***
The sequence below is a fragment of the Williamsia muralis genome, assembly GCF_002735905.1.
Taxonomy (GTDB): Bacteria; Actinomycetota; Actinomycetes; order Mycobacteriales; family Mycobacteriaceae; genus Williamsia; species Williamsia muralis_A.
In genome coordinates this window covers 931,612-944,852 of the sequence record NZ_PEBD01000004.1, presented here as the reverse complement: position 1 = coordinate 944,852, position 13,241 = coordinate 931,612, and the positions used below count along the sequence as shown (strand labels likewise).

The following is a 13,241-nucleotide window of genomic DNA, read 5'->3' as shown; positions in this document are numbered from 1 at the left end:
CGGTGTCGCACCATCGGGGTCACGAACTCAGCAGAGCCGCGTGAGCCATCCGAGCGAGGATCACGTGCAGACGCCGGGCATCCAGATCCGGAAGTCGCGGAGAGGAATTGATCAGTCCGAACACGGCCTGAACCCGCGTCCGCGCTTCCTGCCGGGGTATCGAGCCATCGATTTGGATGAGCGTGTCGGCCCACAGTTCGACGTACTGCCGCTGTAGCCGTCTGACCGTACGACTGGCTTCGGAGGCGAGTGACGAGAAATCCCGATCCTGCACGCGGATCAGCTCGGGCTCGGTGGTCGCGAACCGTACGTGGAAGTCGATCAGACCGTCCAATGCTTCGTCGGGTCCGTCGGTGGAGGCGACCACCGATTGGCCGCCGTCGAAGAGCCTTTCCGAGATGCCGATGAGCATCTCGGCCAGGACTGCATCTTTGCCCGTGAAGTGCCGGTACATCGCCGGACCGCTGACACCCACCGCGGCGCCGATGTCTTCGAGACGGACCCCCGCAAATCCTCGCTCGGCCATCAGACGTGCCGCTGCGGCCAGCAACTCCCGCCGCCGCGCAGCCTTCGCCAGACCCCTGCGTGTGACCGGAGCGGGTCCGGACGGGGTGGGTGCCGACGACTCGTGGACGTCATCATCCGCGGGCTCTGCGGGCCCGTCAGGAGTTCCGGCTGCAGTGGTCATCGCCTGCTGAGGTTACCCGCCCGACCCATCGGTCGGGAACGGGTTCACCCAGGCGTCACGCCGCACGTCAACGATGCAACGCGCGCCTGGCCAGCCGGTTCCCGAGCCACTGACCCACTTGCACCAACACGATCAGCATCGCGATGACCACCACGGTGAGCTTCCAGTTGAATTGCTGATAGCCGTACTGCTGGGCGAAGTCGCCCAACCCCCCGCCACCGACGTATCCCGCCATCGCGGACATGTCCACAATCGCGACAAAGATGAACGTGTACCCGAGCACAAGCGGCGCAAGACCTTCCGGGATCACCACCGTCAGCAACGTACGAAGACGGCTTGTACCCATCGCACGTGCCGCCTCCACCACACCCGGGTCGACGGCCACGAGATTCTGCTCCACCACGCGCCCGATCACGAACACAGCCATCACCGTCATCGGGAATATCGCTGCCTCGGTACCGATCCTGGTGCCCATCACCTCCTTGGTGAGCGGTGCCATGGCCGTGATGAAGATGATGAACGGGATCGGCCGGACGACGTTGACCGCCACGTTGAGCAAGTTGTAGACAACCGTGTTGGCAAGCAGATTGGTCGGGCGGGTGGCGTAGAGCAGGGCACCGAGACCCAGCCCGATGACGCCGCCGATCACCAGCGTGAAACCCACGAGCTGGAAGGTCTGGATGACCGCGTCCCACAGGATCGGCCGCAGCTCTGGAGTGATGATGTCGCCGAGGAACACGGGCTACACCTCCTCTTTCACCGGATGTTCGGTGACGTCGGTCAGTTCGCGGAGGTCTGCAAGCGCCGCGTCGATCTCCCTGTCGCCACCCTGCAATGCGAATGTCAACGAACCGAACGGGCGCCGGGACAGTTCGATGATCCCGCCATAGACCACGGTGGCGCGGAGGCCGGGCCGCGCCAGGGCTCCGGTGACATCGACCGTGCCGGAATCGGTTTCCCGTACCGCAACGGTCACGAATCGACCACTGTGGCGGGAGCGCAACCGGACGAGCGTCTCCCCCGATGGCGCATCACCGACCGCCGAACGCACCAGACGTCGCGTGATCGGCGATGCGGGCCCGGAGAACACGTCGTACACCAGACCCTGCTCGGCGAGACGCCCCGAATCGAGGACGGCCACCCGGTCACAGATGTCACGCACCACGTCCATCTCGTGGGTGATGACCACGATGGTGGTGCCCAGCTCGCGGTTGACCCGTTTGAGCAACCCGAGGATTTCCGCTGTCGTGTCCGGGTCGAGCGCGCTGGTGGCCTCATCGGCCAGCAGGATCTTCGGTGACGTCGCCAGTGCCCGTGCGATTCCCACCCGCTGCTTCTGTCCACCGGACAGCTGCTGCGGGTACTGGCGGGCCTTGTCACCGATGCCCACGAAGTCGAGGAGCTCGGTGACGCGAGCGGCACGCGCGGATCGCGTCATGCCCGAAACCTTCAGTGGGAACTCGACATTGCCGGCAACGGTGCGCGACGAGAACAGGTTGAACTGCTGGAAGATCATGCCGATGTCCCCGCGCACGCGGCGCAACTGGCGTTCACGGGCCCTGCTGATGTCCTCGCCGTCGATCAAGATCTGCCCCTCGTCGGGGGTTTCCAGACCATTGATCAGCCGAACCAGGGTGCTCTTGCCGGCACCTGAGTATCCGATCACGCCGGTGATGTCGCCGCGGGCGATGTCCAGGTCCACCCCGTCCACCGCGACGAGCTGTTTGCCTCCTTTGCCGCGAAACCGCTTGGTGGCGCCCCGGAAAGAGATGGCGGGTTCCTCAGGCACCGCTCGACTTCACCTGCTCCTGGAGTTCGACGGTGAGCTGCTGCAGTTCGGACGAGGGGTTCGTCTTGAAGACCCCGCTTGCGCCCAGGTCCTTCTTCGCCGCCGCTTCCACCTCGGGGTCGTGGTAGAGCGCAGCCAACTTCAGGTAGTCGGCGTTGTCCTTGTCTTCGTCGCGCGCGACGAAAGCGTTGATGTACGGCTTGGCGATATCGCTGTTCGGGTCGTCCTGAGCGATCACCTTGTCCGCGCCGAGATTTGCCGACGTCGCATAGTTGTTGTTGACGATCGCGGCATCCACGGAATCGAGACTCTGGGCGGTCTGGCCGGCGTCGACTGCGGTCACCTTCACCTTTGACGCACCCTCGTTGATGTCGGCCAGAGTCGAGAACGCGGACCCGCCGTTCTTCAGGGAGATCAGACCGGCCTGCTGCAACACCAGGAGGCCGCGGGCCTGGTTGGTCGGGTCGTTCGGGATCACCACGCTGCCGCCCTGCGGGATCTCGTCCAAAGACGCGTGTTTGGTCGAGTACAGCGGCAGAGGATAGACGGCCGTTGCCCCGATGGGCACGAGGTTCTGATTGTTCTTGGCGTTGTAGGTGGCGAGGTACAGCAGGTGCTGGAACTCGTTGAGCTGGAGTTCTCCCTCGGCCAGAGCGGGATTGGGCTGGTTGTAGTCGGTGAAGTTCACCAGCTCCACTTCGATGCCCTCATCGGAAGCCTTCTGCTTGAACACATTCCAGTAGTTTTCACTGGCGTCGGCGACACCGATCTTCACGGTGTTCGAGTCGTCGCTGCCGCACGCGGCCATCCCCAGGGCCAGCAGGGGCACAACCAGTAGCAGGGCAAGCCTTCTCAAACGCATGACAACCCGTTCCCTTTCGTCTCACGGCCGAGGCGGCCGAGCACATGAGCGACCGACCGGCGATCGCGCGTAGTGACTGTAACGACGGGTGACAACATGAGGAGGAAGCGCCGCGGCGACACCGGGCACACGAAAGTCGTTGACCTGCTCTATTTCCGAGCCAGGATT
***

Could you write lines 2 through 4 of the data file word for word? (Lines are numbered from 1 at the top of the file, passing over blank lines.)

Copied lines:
Taxonomy (GTDB): Bacteria; Actinomycetota; Actinomycetes; order Mycobacteriales; family Mycobacteriaceae; genus Williamsia; species Williamsia muralis_A.
In genome coordinates this window covers 931,612-944,852 of the sequence record NZ_PEBD01000004.1, presented here as the reverse complement: position 1 = coordinate 944,852, position 13,241 = coordinate 931,612, and the positions used below count along the sequence as shown (strand labels likewise).

The following is a 13,241-nucleotide window of genomic DNA, read 5'->3' as shown; positions in this document are numbered from 1 at the left end: